Editor’s Intro: A recent collaborative project aimed to define the tenets of globally competent education leaders. Jennifer Manise, executive director, Longview Foundation, and Ariel Tichnor-Wagner, senior fellow of global competence, ASCD, share the results of this work.
By Guest Bloggers Jennifer Manise and Ariel Tichnor-Wagner
Educational leaders play a crucial role in creating and fostering the school environments that facilitate sustained improvements in teaching and learning. However, leadership has often been left out of the conversation when it comes to preparing students to thrive in a complex, diverse, and interconnected world.
In the summer of 2016, ASCD and Longview Foundation began a project to better understand the leadership practices that foster global learning in schools. We’ve put our findings into the white paper, “Globally Competent Educational Leadership: A Framework for Leading Schools in a Diverse Interconnected World.” This framework identifies seven tenets of globally competent school leaders and clear actions school leaders can take to develop, implement, and support global learning activities in K-12 settings.
Through a four-phase research process that included focus groups and interviews with school leaders and others experienced with implementing global initiatives in K-12 schools, we uncovered seven tenets of globally competent school leadership that organize into four domains: (1) vision setting, (2) pedagogy and practice, (3) situated action, and (4) systems and structures. These domains reflect general best practices to which educational leaders already adhere in order to support students’ academic success and overall well-being. This model also recognizes the ways in which one’s local professional context is interconnected to a broader global environment. So, what actions should school leaders take to best prepare students for the world? Here are seven, listed in no particular order:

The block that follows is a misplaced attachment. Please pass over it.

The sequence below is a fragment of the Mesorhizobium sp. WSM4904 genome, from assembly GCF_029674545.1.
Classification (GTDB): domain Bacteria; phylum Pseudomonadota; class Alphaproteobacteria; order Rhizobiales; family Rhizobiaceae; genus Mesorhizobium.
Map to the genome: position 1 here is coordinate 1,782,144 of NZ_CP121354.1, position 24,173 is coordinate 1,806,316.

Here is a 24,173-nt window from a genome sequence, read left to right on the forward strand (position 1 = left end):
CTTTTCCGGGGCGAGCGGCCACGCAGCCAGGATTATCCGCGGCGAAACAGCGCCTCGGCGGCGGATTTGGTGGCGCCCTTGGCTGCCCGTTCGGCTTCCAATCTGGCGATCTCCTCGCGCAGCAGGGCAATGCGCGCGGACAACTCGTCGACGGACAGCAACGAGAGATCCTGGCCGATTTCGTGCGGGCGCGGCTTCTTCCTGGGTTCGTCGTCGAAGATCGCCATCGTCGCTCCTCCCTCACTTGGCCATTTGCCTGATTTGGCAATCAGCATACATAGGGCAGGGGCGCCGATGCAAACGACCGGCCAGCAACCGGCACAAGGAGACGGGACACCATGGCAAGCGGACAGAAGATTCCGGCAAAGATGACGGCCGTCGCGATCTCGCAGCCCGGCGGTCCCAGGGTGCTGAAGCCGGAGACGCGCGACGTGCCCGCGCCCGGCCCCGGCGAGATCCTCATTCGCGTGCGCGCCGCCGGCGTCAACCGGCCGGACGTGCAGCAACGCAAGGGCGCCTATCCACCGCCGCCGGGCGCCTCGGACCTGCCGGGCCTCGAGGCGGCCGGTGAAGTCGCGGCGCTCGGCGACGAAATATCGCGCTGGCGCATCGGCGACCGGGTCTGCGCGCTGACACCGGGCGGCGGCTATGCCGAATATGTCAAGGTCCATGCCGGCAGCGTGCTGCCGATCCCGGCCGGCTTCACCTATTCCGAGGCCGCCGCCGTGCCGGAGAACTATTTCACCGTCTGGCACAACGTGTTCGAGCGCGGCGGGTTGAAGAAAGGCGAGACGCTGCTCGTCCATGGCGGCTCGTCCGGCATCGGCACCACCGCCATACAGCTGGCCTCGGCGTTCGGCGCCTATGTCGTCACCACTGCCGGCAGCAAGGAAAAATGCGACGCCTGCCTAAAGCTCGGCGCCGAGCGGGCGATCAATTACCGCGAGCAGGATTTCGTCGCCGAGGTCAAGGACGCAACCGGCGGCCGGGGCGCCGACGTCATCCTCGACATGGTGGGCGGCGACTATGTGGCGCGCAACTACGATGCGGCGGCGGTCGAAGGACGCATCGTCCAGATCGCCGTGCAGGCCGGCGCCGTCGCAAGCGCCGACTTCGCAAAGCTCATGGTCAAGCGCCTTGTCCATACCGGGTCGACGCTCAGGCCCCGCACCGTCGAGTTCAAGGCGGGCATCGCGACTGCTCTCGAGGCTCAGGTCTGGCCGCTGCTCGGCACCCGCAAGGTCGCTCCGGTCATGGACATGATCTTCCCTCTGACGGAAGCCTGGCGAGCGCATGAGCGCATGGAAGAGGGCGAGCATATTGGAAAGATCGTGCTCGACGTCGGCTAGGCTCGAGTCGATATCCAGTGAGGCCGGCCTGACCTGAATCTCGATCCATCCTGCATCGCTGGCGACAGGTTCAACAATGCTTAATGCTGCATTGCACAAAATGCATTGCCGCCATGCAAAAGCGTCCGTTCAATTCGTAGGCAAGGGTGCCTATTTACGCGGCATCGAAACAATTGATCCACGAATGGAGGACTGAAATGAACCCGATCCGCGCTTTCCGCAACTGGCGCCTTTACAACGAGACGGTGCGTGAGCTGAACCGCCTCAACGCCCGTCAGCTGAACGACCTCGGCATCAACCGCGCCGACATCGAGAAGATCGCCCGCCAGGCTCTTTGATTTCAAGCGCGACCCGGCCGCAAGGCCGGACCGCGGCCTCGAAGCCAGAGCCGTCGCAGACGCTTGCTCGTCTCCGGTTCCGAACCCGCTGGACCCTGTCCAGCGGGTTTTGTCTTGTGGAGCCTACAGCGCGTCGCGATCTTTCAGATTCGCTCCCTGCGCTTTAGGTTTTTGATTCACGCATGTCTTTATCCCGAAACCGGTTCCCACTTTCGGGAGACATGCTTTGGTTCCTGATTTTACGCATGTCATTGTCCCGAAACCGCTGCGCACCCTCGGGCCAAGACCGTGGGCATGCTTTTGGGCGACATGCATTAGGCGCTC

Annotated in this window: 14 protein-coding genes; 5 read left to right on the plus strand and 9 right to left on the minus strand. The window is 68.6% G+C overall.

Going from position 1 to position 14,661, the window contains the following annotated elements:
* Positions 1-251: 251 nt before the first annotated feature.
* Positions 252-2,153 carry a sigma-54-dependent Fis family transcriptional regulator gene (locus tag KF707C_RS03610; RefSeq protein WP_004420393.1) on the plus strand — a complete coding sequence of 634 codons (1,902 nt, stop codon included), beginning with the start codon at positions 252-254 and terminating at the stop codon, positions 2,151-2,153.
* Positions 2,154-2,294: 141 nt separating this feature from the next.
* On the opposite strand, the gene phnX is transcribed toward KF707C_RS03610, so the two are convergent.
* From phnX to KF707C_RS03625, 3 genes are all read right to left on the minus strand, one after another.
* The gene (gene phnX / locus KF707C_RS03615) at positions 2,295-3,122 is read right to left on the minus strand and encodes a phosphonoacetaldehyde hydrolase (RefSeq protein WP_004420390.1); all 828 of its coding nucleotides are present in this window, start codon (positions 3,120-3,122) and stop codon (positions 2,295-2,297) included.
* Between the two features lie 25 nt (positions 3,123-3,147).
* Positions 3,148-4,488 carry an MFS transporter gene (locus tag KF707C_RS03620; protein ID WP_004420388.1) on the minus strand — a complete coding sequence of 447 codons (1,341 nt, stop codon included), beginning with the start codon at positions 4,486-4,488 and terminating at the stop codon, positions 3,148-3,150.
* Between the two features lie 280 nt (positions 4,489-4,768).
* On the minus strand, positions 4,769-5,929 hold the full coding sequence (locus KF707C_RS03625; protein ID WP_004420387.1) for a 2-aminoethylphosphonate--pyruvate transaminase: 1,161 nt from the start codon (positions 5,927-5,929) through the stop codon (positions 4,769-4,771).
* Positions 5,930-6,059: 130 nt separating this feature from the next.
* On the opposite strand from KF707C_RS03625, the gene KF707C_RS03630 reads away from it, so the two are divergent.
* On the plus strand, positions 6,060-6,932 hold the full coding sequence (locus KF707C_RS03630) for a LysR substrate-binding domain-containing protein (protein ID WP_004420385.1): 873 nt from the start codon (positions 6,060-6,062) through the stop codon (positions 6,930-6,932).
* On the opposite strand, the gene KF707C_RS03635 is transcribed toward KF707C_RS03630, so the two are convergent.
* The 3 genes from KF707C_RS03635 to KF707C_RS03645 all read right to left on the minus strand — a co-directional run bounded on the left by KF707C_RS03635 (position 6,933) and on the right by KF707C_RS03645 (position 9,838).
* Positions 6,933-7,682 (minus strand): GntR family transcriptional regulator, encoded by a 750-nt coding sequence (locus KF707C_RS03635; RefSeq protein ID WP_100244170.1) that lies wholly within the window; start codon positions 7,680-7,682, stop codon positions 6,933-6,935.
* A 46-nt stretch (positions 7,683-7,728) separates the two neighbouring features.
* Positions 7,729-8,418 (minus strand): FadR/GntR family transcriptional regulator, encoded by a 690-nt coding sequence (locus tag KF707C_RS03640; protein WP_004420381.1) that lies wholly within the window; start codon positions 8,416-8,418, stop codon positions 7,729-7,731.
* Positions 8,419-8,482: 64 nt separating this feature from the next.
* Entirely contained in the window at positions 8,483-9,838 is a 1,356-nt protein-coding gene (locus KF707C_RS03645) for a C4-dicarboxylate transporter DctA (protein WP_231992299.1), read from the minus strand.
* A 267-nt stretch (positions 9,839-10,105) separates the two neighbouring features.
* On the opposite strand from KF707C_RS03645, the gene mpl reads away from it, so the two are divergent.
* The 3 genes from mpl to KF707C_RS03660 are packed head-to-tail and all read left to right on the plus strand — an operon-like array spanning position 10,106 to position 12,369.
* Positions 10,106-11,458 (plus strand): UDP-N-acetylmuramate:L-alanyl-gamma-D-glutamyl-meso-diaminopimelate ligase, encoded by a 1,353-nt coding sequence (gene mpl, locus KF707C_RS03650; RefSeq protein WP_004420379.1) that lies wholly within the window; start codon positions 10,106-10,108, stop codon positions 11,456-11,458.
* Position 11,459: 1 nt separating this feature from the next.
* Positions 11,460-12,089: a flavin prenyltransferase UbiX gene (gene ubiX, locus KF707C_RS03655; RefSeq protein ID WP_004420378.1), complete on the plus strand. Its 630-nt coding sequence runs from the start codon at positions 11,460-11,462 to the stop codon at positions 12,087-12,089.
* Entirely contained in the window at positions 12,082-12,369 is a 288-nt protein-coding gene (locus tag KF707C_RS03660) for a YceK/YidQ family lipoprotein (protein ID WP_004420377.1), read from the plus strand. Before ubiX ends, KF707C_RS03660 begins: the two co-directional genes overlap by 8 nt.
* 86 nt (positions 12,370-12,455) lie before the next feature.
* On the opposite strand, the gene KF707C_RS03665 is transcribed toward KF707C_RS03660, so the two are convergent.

TENET 1. Educational leaders facilitate, advocate, and enact a shared mission and vision of high-quality education that includes preparing students for life, work, and citizenship in a global society. For example, one middle school principal we interviewed oversees a global committee, a school improvement team, and an aligned instructional leadership team. These three committees, with representation from administrators, teachers, parents, and community members, have collectively defined and incorporated global competence into their school mission, vision, and school improvement goals and have supported implementation of these goals into teacher practices.
TENET 2. Educational leaders implement and support curriculum, instruction, and assessment that incorporate and promote the development of each student’s global competence. This includes supporting courses, instructional programs, extracurricular programs, special events, and assessments that incorporate global learning. And importantly, it also includes building the capacity of all teachers to integrate global-learning activities and students’ cultural backgrounds into daily instruction through student-centered and inquiry-based pedagogies.
TENET 3. Educational leaders foster a professional community where school personnel work together to build capacity for developing the global competence of each student and staff member. This tenet emphasizes teacher-driven professional learning and the distribution of leadership for global initiatives across school personnel, thereby giving teachers the reins in taking ownership of the work. For example, the chief academic officer at an urban K-12 charter school shared with us how their school provides teachers a working day to plan how they will integrate global learning into a unit of their choice and also trains veteran teachers to mentor new staff in how to integrate global competence into everyday instruction. A high school principal likewise emphasized the importance of providing time for teachers to collaborate on global learning.
TENET 4. Educational leaders connect and collaborate globally to promote and support each student’s academic success, well-being, and global-competence development. School leaders do this by participating in physical or virtual exchanges with their staff and students and joining state and national networks of schools that promote global learning. With social media and technology advances in recent years, connecting with colleagues around the world has become vastly more attainable.